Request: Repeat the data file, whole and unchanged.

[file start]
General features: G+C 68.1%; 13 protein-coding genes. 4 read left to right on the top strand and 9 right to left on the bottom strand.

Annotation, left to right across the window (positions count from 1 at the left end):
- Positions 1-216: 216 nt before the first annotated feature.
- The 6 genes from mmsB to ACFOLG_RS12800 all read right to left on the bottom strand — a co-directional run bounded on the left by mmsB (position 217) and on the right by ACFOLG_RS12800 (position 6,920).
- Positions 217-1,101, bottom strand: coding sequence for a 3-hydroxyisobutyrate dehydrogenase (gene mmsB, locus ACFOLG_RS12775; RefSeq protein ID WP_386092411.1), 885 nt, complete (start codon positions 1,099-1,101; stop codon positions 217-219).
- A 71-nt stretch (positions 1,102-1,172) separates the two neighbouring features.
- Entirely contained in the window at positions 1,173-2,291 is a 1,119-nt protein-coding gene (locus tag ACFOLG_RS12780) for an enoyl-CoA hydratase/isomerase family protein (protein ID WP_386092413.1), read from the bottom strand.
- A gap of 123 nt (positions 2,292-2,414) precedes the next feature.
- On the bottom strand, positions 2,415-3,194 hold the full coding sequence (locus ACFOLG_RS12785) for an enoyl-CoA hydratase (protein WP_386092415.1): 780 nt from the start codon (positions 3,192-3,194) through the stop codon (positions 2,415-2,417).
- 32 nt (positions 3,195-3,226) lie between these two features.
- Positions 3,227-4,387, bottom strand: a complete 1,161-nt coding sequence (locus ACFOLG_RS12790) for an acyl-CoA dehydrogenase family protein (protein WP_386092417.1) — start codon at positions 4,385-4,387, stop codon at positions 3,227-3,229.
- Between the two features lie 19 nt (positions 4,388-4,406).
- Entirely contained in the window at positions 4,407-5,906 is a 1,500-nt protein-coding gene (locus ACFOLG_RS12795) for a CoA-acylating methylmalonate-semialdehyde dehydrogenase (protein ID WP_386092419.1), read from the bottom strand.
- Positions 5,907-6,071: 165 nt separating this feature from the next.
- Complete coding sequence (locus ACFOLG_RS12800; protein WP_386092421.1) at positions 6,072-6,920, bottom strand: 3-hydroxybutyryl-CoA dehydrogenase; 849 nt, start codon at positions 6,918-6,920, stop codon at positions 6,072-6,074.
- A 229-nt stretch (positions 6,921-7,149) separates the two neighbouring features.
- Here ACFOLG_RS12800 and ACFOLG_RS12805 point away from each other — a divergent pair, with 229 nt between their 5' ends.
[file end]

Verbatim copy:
General features: G+C 68.1%; 13 protein-coding genes. 4 read left to right on the top strand and 9 right to left on the bottom strand.

Annotation, left to right across the window (positions count from 1 at the left end):
- Positions 1-216: 216 nt before the first annotated feature.
- The 6 genes from mmsB to ACFOLG_RS12800 all read right to left on the bottom strand — a co-directional run bounded on the left by mmsB (position 217) and on the right by ACFOLG_RS12800 (position 6,920).
- Positions 217-1,101, bottom strand: coding sequence for a 3-hydroxyisobutyrate dehydrogenase (gene mmsB, locus ACFOLG_RS12775; RefSeq protein ID WP_386092411.1), 885 nt, complete (start codon positions 1,099-1,101; stop codon positions 217-219).
- A 71-nt stretch (positions 1,102-1,172) separates the two neighbouring features.
- Entirely contained in the window at positions 1,173-2,291 is a 1,119-nt protein-coding gene (locus tag ACFOLG_RS12780) for an enoyl-CoA hydratase/isomerase family protein (protein ID WP_386092413.1), read from the bottom strand.
- A gap of 123 nt (positions 2,292-2,414) precedes the next feature.
- On the bottom strand, positions 2,415-3,194 hold the full coding sequence (locus ACFOLG_RS12785) for an enoyl-CoA hydratase (protein WP_386092415.1): 780 nt from the start codon (positions 3,192-3,194) through the stop codon (positions 2,415-2,417).
- 32 nt (positions 3,195-3,226) lie between these two features.
- Positions 3,227-4,387, bottom strand: a complete 1,161-nt coding sequence (locus ACFOLG_RS12790) for an acyl-CoA dehydrogenase family protein (protein WP_386092417.1) — start codon at positions 4,385-4,387, stop codon at positions 3,227-3,229.
- Between the two features lie 19 nt (positions 4,388-4,406).
- Entirely contained in the window at positions 4,407-5,906 is a 1,500-nt protein-coding gene (locus ACFOLG_RS12795) for a CoA-acylating methylmalonate-semialdehyde dehydrogenase (protein ID WP_386092419.1), read from the bottom strand.
- Positions 5,907-6,071: 165 nt separating this feature from the next.
- Complete coding sequence (locus ACFOLG_RS12800; protein WP_386092421.1) at positions 6,072-6,920, bottom strand: 3-hydroxybutyryl-CoA dehydrogenase; 849 nt, start codon at positions 6,918-6,920, stop codon at positions 6,072-6,074.
- A 229-nt stretch (positions 6,921-7,149) separates the two neighbouring features.
- Here ACFOLG_RS12800 and ACFOLG_RS12805 point away from each other — a divergent pair, with 229 nt between their 5' ends.